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Now I'm getting confused about something else. In our first coordinate system, the Pauli vector is expressed$$\vec{S} = S_x \hat{x} + S_y \hat{y} + S_z \hat{z}$$and here the components are operators. Then, suppose another coordinate system is rotated by ##\theta## around the ##\hat{z}## axis, so that ##\hat{x} = \cos{(\theta)} \hat{x}' - \sin{(\theta)} \hat{y}'##, ##\hat{y} = \cos{(\theta)} \hat{y}' + \sin{(\theta)} \hat{x}'##, and then$$\vec{S} = (\cos{(\theta)} S_x + \sin{(\theta)} S_y) \hat{x}' + (\cos{(\theta)} S_y - \sin{(\theta)} S_x) \hat{y}' + S_z \hat{z}$$which means that our new operators are ##S_{x'} = \cos{(\theta)} S_x + \sin{(\theta)} S_y##, ##S_{y'} = \cos{(\theta)} S_y - \sin{(\theta)} S_x## and ##S_{z'} = S_z##.

For this to be of any use, we need to be able to put the operators into a matrix representation w.r.t. some basis of the space of states. This is the slightly confusing part. Let's take ##\theta = \pi##, just to keep things simple. We arbitrarily choose a basis for the Hilbert space of states, say ##B = \{ |s_z = +\frac{1}{2} \rangle, |s_z = -\frac{1}{2} \rangle \}##. First question; would I be right in saying that the following states satisfy$$|s_x = +\frac{1}{2} \rangle = |s_{x'} = -\frac{1}{2} \rangle, \quad \quad|s_x = -\frac{1}{2} \rangle = |s_{x'} = +\frac{1}{2} \rangle$$i.e. that the actual states of the system don't care about the coordinate system?

Secondly, how do we find the matrix representation in the new system? If the representation w.r.t. the basis ##B## in the space ##\mathcal{H}## is$$
S_x =
\begin{pmatrix}
0 & \frac{1}{2} \\
\frac{1}{2} & 0
\end{pmatrix}

\quad

S_y =
\begin{pmatrix}
0 & -\frac{i}{2} \\
\frac{i}{2} & 0
\end{pmatrix}

\quad

S_y =
\begin{pmatrix}
\frac{1}{2} & 0 \\
0 & -\frac{1}{2}
\end{pmatrix}$$then is it just a case of going like $$
S_{x'} =
\begin{pmatrix}
0 & \frac{1}{2}\cos{\theta} - \frac{i}{2}\sin{\theta} \\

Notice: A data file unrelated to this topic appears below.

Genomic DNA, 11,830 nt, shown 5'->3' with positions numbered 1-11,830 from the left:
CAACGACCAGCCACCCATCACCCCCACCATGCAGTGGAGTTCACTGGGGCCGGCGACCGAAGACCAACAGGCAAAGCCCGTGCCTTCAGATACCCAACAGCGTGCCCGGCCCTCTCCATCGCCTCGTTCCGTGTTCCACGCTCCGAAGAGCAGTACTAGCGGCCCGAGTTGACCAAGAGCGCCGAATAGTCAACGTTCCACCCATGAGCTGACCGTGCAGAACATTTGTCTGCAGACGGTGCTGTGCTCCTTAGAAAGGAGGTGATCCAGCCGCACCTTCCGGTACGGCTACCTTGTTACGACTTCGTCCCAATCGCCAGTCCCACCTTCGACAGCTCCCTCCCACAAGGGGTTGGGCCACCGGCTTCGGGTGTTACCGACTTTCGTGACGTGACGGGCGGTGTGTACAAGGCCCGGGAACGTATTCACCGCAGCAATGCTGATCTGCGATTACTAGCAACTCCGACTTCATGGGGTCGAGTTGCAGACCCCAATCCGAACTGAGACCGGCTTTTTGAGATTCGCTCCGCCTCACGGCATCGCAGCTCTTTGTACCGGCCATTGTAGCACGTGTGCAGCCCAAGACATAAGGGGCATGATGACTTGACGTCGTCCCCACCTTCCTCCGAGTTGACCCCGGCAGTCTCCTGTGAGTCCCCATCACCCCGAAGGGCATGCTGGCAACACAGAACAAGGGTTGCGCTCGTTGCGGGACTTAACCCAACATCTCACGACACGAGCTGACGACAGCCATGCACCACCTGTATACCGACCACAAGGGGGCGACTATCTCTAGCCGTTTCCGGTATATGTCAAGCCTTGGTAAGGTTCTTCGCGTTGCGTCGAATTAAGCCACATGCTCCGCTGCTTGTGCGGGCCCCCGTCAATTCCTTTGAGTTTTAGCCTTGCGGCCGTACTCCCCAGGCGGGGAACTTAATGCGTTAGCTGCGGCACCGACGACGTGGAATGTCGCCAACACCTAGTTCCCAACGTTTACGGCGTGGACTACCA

\frac{1}{2}\cos{\theta} + \frac{i}{2}\sin{\theta} & 0
\end{pmatrix}
$$ $$
S_{y'} =
\begin{pmatrix}
0 & -\frac{i}{2} \cos{\theta} - \frac{1}{2} \sin{\theta} \\
\frac{i}{2} \cos{\theta} - \frac{1}{2} \sin{\theta} & 0
\end{pmatrix}
$$ $$S_{z'} =
\begin{pmatrix}
\frac{1}{2} & 0 \\
0 & -\frac{1}{2}
\end{pmatrix}$$and these matrices are applied in exactly the same way to the column representations of the states in ##\mathcal{H}##? Sorry for the long post o_O
 
  • #7
PeroK
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I think the simplest way to work this out is to define the vector operator
$$\mathbf{S} = (S_x, S_y, S_z)$$
And the operator that measures the spin of the system about an axis defined by the unit vector ##\mathbf{\hat r}## is:
$$S_{\mathbf{\hat r}} = \mathbf{S} \cdot \mathbf{\hat r} = r_xS_x + r_yS_y + r_zS_z$$
It's then just some algebra to calculate the eigenvectors of ##S_{\mathbf{\hat r}} ## in the original z-basis. Once you have this, you can look at the effect of active and passive transformations.
 
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  • #8
etotheipi
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I think the simplest way to work this out is to define the vector operator
S=(Sx,Sy,Sz)
And the operator that measures the spin of the system about an axis defined by the unit vector r^ is:
Sr^=S⋅r^=rxSx+rySy+rzSz
Aight, so for a sanity check, if ##\hat{r} = \cos{\theta} \hat{x} + \sin{\theta} \hat{y}## then ##S_{\hat{r}} = \vec{S} \cdot \hat{r} = \cos{\theta}
\begin{pmatrix}

0 & \frac{1}{2} \\

\frac{1}{2} & 0

\end{pmatrix} +

\sin{\theta}
\begin{pmatrix}

0 & -\frac{i}{2} \\

\frac{i}{2} & 0

\end{pmatrix}
##
and this should indeed correspond to what I had as the ##\hat{x}'## axis in the above, so sanity remains in tact!

Thanks, okay I'll think of it like this in the future.